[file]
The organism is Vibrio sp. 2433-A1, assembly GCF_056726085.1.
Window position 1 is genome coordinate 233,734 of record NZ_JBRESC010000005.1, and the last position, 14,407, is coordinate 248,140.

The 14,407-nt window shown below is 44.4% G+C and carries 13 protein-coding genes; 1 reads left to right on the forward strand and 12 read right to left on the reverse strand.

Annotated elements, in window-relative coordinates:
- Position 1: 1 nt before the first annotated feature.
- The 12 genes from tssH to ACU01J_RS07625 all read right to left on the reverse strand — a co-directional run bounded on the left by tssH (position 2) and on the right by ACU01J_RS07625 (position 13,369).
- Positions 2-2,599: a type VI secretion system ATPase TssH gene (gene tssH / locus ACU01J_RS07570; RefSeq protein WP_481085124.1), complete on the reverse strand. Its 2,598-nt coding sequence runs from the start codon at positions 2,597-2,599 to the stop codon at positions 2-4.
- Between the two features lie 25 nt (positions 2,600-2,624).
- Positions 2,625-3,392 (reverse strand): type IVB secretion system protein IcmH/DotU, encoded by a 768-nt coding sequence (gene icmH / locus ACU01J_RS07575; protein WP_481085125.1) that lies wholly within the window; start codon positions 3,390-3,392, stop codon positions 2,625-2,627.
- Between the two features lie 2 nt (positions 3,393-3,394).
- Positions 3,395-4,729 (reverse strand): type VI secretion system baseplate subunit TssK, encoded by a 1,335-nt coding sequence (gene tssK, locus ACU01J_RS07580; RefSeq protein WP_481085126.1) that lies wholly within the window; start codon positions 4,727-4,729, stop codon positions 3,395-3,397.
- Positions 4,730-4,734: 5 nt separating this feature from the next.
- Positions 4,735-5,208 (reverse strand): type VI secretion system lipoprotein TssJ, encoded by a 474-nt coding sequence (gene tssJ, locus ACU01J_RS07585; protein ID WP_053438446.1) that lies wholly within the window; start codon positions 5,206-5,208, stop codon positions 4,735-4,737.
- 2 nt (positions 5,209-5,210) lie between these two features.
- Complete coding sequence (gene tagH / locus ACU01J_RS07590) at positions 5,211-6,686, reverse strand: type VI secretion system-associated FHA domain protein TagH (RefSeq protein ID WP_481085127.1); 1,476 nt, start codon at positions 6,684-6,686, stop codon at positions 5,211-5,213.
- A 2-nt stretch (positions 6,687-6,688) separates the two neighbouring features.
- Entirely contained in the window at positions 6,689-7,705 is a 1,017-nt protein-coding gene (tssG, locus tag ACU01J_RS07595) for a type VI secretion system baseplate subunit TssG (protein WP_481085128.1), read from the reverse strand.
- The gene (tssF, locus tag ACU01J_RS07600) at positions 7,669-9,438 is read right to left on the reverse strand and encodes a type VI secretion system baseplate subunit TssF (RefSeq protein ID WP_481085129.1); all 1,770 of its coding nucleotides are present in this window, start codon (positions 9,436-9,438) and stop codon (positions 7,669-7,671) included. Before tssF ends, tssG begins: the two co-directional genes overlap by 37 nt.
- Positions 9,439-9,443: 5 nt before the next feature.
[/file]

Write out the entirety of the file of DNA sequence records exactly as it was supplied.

The organism is Vibrio sp. 2433-A1, assembly GCF_056726085.1.
Window position 1 is genome coordinate 233,734 of record NZ_JBRESC010000005.1, and the last position, 14,407, is coordinate 248,140.

The 14,407-nt window shown below is 44.4% G+C and carries 13 protein-coding genes; 1 reads left to right on the forward strand and 12 read right to left on the reverse strand.

Annotated elements, in window-relative coordinates:
- Position 1: 1 nt before the first annotated feature.
- The 12 genes from tssH to ACU01J_RS07625 all read right to left on the reverse strand — a co-directional run bounded on the left by tssH (position 2) and on the right by ACU01J_RS07625 (position 13,369).
- Positions 2-2,599: a type VI secretion system ATPase TssH gene (gene tssH / locus ACU01J_RS07570; RefSeq protein WP_481085124.1), complete on the reverse strand. Its 2,598-nt coding sequence runs from the start codon at positions 2,597-2,599 to the stop codon at positions 2-4.
- Between the two features lie 25 nt (positions 2,600-2,624).
- Positions 2,625-3,392 (reverse strand): type IVB secretion system protein IcmH/DotU, encoded by a 768-nt coding sequence (gene icmH / locus ACU01J_RS07575; protein WP_481085125.1) that lies wholly within the window; start codon positions 3,390-3,392, stop codon positions 2,625-2,627.
- Between the two features lie 2 nt (positions 3,393-3,394).
- Positions 3,395-4,729 (reverse strand): type VI secretion system baseplate subunit TssK, encoded by a 1,335-nt coding sequence (gene tssK, locus ACU01J_RS07580; RefSeq protein WP_481085126.1) that lies wholly within the window; start codon positions 4,727-4,729, stop codon positions 3,395-3,397.
- Positions 4,730-4,734: 5 nt separating this feature from the next.
- Positions 4,735-5,208 (reverse strand): type VI secretion system lipoprotein TssJ, encoded by a 474-nt coding sequence (gene tssJ, locus ACU01J_RS07585; protein ID WP_053438446.1) that lies wholly within the window; start codon positions 5,206-5,208, stop codon positions 4,735-4,737.
- 2 nt (positions 5,209-5,210) lie between these two features.
- Complete coding sequence (gene tagH / locus ACU01J_RS07590) at positions 5,211-6,686, reverse strand: type VI secretion system-associated FHA domain protein TagH (RefSeq protein ID WP_481085127.1); 1,476 nt, start codon at positions 6,684-6,686, stop codon at positions 5,211-5,213.
- A 2-nt stretch (positions 6,687-6,688) separates the two neighbouring features.
- Entirely contained in the window at positions 6,689-7,705 is a 1,017-nt protein-coding gene (tssG, locus tag ACU01J_RS07595) for a type VI secretion system baseplate subunit TssG (protein WP_481085128.1), read from the reverse strand.
- The gene (tssF, locus tag ACU01J_RS07600) at positions 7,669-9,438 is read right to left on the reverse strand and encodes a type VI secretion system baseplate subunit TssF (RefSeq protein ID WP_481085129.1); all 1,770 of its coding nucleotides are present in this window, start codon (positions 9,436-9,438) and stop codon (positions 7,669-7,671) included. Before tssF ends, tssG begins: the two co-directional genes overlap by 37 nt.
- Positions 9,439-9,443: 5 nt before the next feature.